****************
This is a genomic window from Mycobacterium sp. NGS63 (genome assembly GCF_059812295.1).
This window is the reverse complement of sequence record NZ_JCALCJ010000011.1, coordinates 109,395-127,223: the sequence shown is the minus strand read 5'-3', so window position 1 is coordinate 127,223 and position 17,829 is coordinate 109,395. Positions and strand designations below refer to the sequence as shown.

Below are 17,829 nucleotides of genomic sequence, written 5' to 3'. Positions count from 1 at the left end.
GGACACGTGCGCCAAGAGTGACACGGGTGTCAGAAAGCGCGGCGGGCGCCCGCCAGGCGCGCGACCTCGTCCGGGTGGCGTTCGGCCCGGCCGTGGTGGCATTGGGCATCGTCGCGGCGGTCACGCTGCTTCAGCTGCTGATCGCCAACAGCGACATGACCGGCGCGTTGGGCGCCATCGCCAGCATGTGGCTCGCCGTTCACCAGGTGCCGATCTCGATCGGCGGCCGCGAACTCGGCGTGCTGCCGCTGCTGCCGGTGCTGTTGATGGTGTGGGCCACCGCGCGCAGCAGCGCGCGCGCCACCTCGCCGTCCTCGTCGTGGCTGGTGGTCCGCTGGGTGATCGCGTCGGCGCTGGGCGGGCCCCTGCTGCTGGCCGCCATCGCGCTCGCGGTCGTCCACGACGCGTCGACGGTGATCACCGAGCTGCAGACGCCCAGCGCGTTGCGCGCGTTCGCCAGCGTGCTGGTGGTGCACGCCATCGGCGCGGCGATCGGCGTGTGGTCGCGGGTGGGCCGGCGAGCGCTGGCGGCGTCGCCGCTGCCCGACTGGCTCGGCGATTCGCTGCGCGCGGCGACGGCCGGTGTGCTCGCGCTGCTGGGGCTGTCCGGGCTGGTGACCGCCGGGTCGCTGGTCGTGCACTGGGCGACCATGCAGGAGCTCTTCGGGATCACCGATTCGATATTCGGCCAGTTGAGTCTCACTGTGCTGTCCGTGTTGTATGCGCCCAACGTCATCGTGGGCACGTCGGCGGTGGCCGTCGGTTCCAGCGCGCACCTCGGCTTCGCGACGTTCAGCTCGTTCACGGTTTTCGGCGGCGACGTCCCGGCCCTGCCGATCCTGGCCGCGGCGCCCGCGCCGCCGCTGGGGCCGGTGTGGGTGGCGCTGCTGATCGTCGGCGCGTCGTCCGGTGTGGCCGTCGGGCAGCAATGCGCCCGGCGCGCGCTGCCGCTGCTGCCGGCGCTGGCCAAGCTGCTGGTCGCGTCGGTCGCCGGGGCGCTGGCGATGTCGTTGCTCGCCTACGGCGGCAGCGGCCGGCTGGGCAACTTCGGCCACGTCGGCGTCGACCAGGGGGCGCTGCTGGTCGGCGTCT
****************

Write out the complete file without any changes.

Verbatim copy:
This is a genomic window from Mycobacterium sp. NGS63 (genome assembly GCF_059812295.1).
This window is the reverse complement of sequence record NZ_JCALCJ010000011.1, coordinates 109,395-127,223: the sequence shown is the minus strand read 5'-3', so window position 1 is coordinate 127,223 and position 17,829 is coordinate 109,395. Positions and strand designations below refer to the sequence as shown.

Below are 17,829 nucleotides of genomic sequence, written 5' to 3'. Positions count from 1 at the left end.
GGACACGTGCGCCAAGAGTGACACGGGTGTCAGAAAGCGCGGCGGGCGCCCGCCAGGCGCGCGACCTCGTCCGGGTGGCGTTCGGCCCGGCCGTGGTGGCATTGGGCATCGTCGCGGCGGTCACGCTGCTTCAGCTGCTGATCGCCAACAGCGACATGACCGGCGCGTTGGGCGCCATCGCCAGCATGTGGCTCGCCGTTCACCAGGTGCCGATCTCGATCGGCGGCCGCGAACTCGGCGTGCTGCCGCTGCTGCCGGTGCTGTTGATGGTGTGGGCCACCGCGCGCAGCAGCGCGCGCGCCACCTCGCCGTCCTCGTCGTGGCTGGTGGTCCGCTGGGTGATCGCGTCGGCGCTGGGCGGGCCCCTGCTGCTGGCCGCCATCGCGCTCGCGGTCGTCCACGACGCGTCGACGGTGATCACCGAGCTGCAGACGCCCAGCGCGTTGCGCGCGTTCGCCAGCGTGCTGGTGGTGCACGCCATCGGCGCGGCGATCGGCGTGTGGTCGCGGGTGGGCCGGCGAGCGCTGGCGGCGTCGCCGCTGCCCGACTGGCTCGGCGATTCGCTGCGCGCGGCGACGGCCGGTGTGCTCGCGCTGCTGGGGCTGTCCGGGCTGGTGACCGCCGGGTCGCTGGTCGTGCACTGGGCGACCATGCAGGAGCTCTTCGGGATCACCGATTCGATATTCGGCCAGTTGAGTCTCACTGTGCTGTCCGTGTTGTATGCGCCCAACGTCATCGTGGGCACGTCGGCGGTGGCCGTCGGTTCCAGCGCGCACCTCGGCTTCGCGACGTTCAGCTCGTTCACGGTTTTCGGCGGCGACGTCCCGGCCCTGCCGATCCTGGCCGCGGCGCCCGCGCCGCCGCTGGGGCCGGTGTGGGTGGCGCTGCTGATCGTCGGCGCGTCGTCCGGTGTGGCCGTCGGGCAGCAATGCGCCCGGCGCGCGCTGCCGCTGCTGCCGGCGCTGGCCAAGCTGCTGGTCGCGTCGGTCGCCGGGGCGCTGGCGATGTCGTTGCTCGCCTACGGCGGCAGCGGCCGGCTGGGCAACTTCGGCCACGTCGGCGTCGACCAGGGGGCGCTGCTGGTCGGCGTCT